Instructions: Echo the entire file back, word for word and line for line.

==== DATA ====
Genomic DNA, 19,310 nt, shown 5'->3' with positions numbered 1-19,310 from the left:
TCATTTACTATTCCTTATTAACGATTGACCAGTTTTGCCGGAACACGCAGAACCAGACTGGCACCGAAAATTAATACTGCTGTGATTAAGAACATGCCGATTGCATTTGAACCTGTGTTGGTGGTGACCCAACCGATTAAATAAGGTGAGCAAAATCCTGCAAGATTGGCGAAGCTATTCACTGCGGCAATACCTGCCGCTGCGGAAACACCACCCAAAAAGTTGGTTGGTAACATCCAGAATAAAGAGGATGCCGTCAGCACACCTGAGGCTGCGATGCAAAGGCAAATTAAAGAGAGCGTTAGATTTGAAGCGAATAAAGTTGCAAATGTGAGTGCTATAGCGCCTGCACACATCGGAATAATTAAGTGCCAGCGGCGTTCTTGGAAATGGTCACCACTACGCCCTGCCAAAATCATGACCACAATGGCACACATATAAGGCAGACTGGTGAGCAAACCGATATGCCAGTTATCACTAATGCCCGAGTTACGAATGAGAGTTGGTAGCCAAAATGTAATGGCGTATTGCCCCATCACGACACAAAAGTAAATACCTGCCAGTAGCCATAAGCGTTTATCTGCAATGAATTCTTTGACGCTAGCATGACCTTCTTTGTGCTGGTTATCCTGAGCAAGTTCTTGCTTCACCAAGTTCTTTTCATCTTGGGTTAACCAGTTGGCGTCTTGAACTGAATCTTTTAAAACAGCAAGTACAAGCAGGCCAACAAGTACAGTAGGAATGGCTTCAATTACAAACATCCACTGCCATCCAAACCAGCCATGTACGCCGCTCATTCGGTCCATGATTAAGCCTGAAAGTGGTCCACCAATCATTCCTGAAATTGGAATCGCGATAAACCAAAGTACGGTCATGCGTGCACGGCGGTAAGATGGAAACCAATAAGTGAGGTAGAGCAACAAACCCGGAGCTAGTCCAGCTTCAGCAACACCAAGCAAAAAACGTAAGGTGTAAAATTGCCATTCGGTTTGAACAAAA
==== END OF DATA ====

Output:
Genomic DNA, 19,310 nt, shown 5'->3' with positions numbered 1-19,310 from the left:
TCATTTACTATTCCTTATTAACGATTGACCAGTTTTGCCGGAACACGCAGAACCAGACTGGCACCGAAAATTAATACTGCTGTGATTAAGAACATGCCGATTGCATTTGAACCTGTGTTGGTGGTGACCCAACCGATTAAATAAGGTGAGCAAAATCCTGCAAGATTGGCGAAGCTATTCACTGCGGCAATACCTGCCGCTGCGGAAACACCACCCAAAAAGTTGGTTGGTAACATCCAGAATAAAGAGGATGCCGTCAGCACACCTGAGGCTGCGATGCAAAGGCAAATTAAAGAGAGCGTTAGATTTGAAGCGAATAAAGTTGCAAATGTGAGTGCTATAGCGCCTGCACACATCGGAATAATTAAGTGCCAGCGGCGTTCTTGGAAATGGTCACCACTACGCCCTGCCAAAATCATGACCACAATGGCACACATATAAGGCAGACTGGTGAGCAAACCGATATGCCAGTTATCACTAATGCCCGAGTTACGAATGAGAGTTGGTAGCCAAAATGTAATGGCGTATTGCCCCATCACGACACAAAAGTAAATACCTGCCAGTAGCCATAAGCGTTTATCTGCAATGAATTCTTTGACGCTAGCATGACCTTCTTTGTGCTGGTTATCCTGAGCAAGTTCTTGCTTCACCAAGTTCTTTTCATCTTGGGTTAACCAGTTGGCGTCTTGAACTGAATCTTTTAAAACAGCAAGTACAAGCAGGCCAACAAGTACAGTAGGAATGGCTTCAATTACAAACATCCACTGCCATCCAAACCAGCCATGTACGCCGCTCATTCGGTCCATGATTAAGCCTGAAAGTGGTCCACCAATCATTCCTGAAATTGGAATCGCGATAAACCAAAGTACGGTCATGCGTGCACGGCGGTAAGATGGAAACCAATAAGTGAGGTAGAGCAACAAACCCGGAGCTAGTCCAGCTTCAGCAACACCAAGCAAAAAACGTAAGGTGTAAAATTGCCATTCGGTTTGAACAAAA